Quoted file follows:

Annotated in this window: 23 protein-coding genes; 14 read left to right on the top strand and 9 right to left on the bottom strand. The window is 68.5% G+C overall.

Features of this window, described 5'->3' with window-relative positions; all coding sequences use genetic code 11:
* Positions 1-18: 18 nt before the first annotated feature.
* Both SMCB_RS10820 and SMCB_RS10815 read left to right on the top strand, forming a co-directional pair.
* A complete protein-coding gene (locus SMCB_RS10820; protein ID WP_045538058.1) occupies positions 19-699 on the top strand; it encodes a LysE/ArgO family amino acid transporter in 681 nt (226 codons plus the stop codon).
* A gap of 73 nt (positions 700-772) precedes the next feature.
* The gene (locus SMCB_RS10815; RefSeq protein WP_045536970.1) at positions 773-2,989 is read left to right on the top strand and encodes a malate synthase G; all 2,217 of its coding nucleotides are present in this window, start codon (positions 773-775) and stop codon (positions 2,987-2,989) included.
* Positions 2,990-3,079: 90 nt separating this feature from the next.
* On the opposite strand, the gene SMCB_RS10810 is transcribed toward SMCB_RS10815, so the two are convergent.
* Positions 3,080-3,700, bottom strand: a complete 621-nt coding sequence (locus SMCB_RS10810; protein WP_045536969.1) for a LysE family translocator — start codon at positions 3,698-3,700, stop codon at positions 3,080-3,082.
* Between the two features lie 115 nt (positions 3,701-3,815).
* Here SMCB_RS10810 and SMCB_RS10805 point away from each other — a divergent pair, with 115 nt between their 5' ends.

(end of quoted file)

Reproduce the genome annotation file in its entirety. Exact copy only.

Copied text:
Annotated in this window: 23 protein-coding genes; 14 read left to right on the top strand and 9 right to left on the bottom strand. The window is 68.5% G+C overall.

Features of this window, described 5'->3' with window-relative positions; all coding sequences use genetic code 11:
* Positions 1-18: 18 nt before the first annotated feature.
* Both SMCB_RS10820 and SMCB_RS10815 read left to right on the top strand, forming a co-directional pair.
* A complete protein-coding gene (locus SMCB_RS10820; protein ID WP_045538058.1) occupies positions 19-699 on the top strand; it encodes a LysE/ArgO family amino acid transporter in 681 nt (226 codons plus the stop codon).
* A gap of 73 nt (positions 700-772) precedes the next feature.
* The gene (locus SMCB_RS10815; RefSeq protein WP_045536970.1) at positions 773-2,989 is read left to right on the top strand and encodes a malate synthase G; all 2,217 of its coding nucleotides are present in this window, start codon (positions 773-775) and stop codon (positions 2,987-2,989) included.
* Positions 2,990-3,079: 90 nt separating this feature from the next.
* On the opposite strand, the gene SMCB_RS10810 is transcribed toward SMCB_RS10815, so the two are convergent.
* Positions 3,080-3,700, bottom strand: a complete 621-nt coding sequence (locus SMCB_RS10810; protein WP_045536969.1) for a LysE family translocator — start codon at positions 3,698-3,700, stop codon at positions 3,080-3,082.
* Between the two features lie 115 nt (positions 3,701-3,815).
* Here SMCB_RS10810 and SMCB_RS10805 point away from each other — a divergent pair, with 115 nt between their 5' ends.